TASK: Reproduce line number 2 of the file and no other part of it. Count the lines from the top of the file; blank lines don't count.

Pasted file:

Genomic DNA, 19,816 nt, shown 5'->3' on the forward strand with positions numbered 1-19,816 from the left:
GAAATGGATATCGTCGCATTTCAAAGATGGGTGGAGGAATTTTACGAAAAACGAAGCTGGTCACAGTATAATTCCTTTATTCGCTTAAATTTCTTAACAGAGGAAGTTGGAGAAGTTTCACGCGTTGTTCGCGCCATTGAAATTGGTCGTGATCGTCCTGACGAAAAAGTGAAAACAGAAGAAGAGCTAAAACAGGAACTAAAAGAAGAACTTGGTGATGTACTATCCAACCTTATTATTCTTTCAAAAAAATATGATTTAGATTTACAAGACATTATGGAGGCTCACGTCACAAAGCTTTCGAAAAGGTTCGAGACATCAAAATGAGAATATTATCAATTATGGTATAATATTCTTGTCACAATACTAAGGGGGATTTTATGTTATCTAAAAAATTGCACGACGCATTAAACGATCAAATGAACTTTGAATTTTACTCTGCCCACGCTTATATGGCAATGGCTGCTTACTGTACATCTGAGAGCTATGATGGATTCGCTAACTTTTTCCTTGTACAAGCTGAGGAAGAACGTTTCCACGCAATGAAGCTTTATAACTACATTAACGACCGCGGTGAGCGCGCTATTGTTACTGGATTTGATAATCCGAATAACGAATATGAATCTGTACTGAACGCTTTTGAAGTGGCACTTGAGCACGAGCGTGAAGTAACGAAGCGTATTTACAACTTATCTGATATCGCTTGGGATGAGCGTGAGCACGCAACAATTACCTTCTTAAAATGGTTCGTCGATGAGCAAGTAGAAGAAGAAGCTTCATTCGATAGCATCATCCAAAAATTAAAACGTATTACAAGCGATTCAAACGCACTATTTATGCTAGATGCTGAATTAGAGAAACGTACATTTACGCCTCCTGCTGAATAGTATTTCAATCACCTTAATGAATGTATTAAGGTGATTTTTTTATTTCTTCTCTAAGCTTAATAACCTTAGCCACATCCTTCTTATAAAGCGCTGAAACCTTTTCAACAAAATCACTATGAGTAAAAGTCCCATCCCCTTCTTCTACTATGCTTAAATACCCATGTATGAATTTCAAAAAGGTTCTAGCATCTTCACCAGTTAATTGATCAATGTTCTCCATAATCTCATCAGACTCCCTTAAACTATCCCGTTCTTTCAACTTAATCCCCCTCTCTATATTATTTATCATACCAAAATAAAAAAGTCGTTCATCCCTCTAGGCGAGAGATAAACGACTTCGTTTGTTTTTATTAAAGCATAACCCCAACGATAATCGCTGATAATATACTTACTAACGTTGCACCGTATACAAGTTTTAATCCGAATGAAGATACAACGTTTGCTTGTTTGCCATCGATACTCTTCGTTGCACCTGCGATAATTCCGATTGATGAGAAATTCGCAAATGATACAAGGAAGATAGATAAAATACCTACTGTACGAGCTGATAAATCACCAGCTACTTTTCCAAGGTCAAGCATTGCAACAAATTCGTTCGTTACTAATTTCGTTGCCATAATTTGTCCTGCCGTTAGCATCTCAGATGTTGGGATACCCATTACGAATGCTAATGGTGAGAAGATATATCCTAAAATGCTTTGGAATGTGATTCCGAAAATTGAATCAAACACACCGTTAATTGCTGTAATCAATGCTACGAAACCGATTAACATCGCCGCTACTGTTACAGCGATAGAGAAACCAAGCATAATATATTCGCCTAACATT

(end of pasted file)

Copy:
GAAATGGATATCGTCGCATTTCAAAGATGGGTGGAGGAATTTTACGAAAAACGAAGCTGGTCACAGTATAATTCCTTTATTCGCTTAAATTTCTTAACAGAGGAAGTTGGAGAAGTTTCACGCGTTGTTCGCGCCATTGAAATTGGTCGTGATCGTCCTGACGAAAAAGTGAAAACAGAAGAAGAGCTAAAACAGGAACTAAAAGAAGAACTTGGTGATGTACTATCCAACCTTATTATTCTTTCAAAAAAATATGATTTAGATTTACAAGACATTATGGAGGCTCACGTCACAAAGCTTTCGAAAAGGTTCGAGACATCAAAATGAGAATATTATCAATTATGGTATAATATTCTTGTCACAATACTAAGGGGGATTTTATGTTATCTAAAAAATTGCACGACGCATTAAACGATCAAATGAACTTTGAATTTTACTCTGCCCACGCTTATATGGCAATGGCTGCTTACTGTACATCTGAGAGCTATGATGGATTCGCTAACTTTTTCCTTGTACAAGCTGAGGAAGAACGTTTCCACGCAATGAAGCTTTATAACTACATTAACGACCGCGGTGAGCGCGCTATTGTTACTGGATTTGATAATCCGAATAACGAATATGAATCTGTACTGAACGCTTTTGAAGTGGCACTTGAGCACGAGCGTGAAGTAACGAAGCGTATTTACAACTTATCTGATATCGCTTGGGATGAGCGTGAGCACGCAACAATTACCTTCTTAAAATGGTTCGTCGATGAGCAAGTAGAAGAAGAAGCTTCATTCGATAGCATCATCCAAAAATTAAAACGTATTACAAGCGATTCAAACGCACTATTTATGCTAGATGCTGAATTAGAGAAACGTACATTTACGCCTCCTGCTGAATAGTATTTCAATCACCTTAATGAATGTATTAAGGTGATTTTTTTATTTCTTCTCTAAGCTTAATAACCTTAGCCACATCCTTCTTATAAAGCGCTGAAACCTTTTCAACAAAATCACTATGAGTAAAAGTCCCATCCCCTTCTTCTACTATGCTTAAATACCCATGTATGAATTTCAAAAAGGTTCTAGCATCTTCACCAGTTAATTGATCAATGTTCTCCATAATCTCATCAGACTCCCTTAAACTATCCCGTTCTTTCAACTTAATCCCCCTCTCTATATTATTTATCATACCAAAATAAAAAAGTCGTTCATCCCTCTAGGCGAGAGATAAACGACTTCGTTTGTTTTTATTAAAGCATAACCCCAACGATAATCGCTGATAATATACTTACTAACGTTGCACCGTATACAAGTTTTAATCCGAATGAAGATACAACGTTTGCTTGTTTGCCATCGATACTCTTCGTTGCACCTGCGATAATTCCGATTGATGAGAAATTCGCAAATGATACAAGGAAGATAGATAAAATACCTACTGTACGAGCTGATAAATCACCAGCTACTTTTCCAAGGTCAAGCATTGCAACAAATTCGTTCGTTACTAATTTCGTTGCCATAATTTGTCCTGCCGTTAGCATCTCAGATGTTGGGATACCCATTACGAATGCTAATGGTGAGAAGATATATCCTAAAATGCTTTGGAATGTGATTCCGAAAATTGAATCAAACACACCGTTAATTGCTGTAATCAATGCTACGAAACCGATTAACATCGCCGCTACTGTTACAGCGATAGAGAAACCAAGCATAATATATTCGCCTAACATT